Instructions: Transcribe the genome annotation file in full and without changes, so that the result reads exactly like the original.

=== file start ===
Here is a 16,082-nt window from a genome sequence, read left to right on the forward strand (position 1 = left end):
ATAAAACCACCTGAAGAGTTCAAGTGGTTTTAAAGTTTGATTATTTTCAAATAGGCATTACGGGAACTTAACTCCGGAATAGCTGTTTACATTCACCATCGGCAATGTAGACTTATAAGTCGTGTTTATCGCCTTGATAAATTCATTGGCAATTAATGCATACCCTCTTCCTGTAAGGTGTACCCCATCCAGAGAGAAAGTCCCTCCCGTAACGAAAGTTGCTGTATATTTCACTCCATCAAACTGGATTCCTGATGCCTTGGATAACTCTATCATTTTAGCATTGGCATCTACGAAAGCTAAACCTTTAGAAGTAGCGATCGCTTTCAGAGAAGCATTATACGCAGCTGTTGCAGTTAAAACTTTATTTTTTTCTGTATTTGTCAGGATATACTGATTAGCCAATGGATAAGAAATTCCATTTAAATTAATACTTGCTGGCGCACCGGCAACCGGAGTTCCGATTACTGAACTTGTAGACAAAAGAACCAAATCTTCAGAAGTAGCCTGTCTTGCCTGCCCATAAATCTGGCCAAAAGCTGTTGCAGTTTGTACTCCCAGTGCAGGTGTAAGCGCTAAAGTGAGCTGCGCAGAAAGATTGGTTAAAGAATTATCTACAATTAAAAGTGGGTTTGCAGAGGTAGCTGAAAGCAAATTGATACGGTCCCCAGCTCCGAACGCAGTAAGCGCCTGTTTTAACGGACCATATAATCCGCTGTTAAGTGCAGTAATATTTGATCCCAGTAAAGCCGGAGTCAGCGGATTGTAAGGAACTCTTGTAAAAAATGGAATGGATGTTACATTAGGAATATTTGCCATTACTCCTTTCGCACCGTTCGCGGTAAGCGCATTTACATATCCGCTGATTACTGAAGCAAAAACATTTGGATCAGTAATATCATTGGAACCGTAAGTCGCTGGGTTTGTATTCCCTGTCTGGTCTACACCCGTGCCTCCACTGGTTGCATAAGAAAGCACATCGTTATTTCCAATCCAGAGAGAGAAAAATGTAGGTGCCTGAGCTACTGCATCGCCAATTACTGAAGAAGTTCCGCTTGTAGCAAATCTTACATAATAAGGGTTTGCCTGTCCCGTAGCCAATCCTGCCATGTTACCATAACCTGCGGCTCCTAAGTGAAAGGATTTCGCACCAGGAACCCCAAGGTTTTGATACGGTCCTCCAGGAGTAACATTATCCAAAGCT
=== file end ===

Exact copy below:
Here is a 16,082-nt window from a genome sequence, read left to right on the forward strand (position 1 = left end):
ATAAAACCACCTGAAGAGTTCAAGTGGTTTTAAAGTTTGATTATTTTCAAATAGGCATTACGGGAACTTAACTCCGGAATAGCTGTTTACATTCACCATCGGCAATGTAGACTTATAAGTCGTGTTTATCGCCTTGATAAATTCATTGGCAATTAATGCATACCCTCTTCCTGTAAGGTGTACCCCATCCAGAGAGAAAGTCCCTCCCGTAACGAAAGTTGCTGTATATTTCACTCCATCAAACTGGATTCCTGATGCCTTGGATAACTCTATCATTTTAGCATTGGCATCTACGAAAGCTAAACCTTTAGAAGTAGCGATCGCTTTCAGAGAAGCATTATACGCAGCTGTTGCAGTTAAAACTTTATTTTTTTCTGTATTTGTCAGGATATACTGATTAGCCAATGGATAAGAAATTCCATTTAAATTAATACTTGCTGGCGCACCGGCAACCGGAGTTCCGATTACTGAACTTGTAGACAAAAGAACCAAATCTTCAGAAGTAGCCTGTCTTGCCTGCCCATAAATCTGGCCAAAAGCTGTTGCAGTTTGTACTCCCAGTGCAGGTGTAAGCGCTAAAGTGAGCTGCGCAGAAAGATTGGTTAAAGAATTATCTACAATTAAAAGTGGGTTTGCAGAGGTAGCTGAAAGCAAATTGATACGGTCCCCAGCTCCGAACGCAGTAAGCGCCTGTTTTAACGGACCATATAATCCGCTGTTAAGTGCAGTAATATTTGATCCCAGTAAAGCCGGAGTCAGCGGATTGTAAGGAACTCTTGTAAAAAATGGAATGGATGTTACATTAGGAATATTTGCCATTACTCCTTTCGCACCGTTCGCGGTAAGCGCATTTACATATCCGCTGATTACTGAAGCAAAAACATTTGGATCAGTAATATCATTGGAACCGTAAGTCGCTGGGTTTGTATTCCCTGTCTGGTCTACACCCGTGCCTCCACTGGTTGCATAAGAAAGCACATCGTTATTTCCAATCCAGAGAGAGAAAAATGTAGGTGCCTGAGCTACTGCATCGCCAATTACTGAAGAAGTTCCGCTTGTAGCAAATCTTACATAATAAGGGTTTGCCTGTCCCGTAGCCAATCCTGCCATGTTACCATAACCTGCGGCTCCTAAGTGAAAGGATTTCGCACCAGGAACCCCAAGGTTTTGATACGGTCCTCCAGGAGTAACATTATCCAAAGCT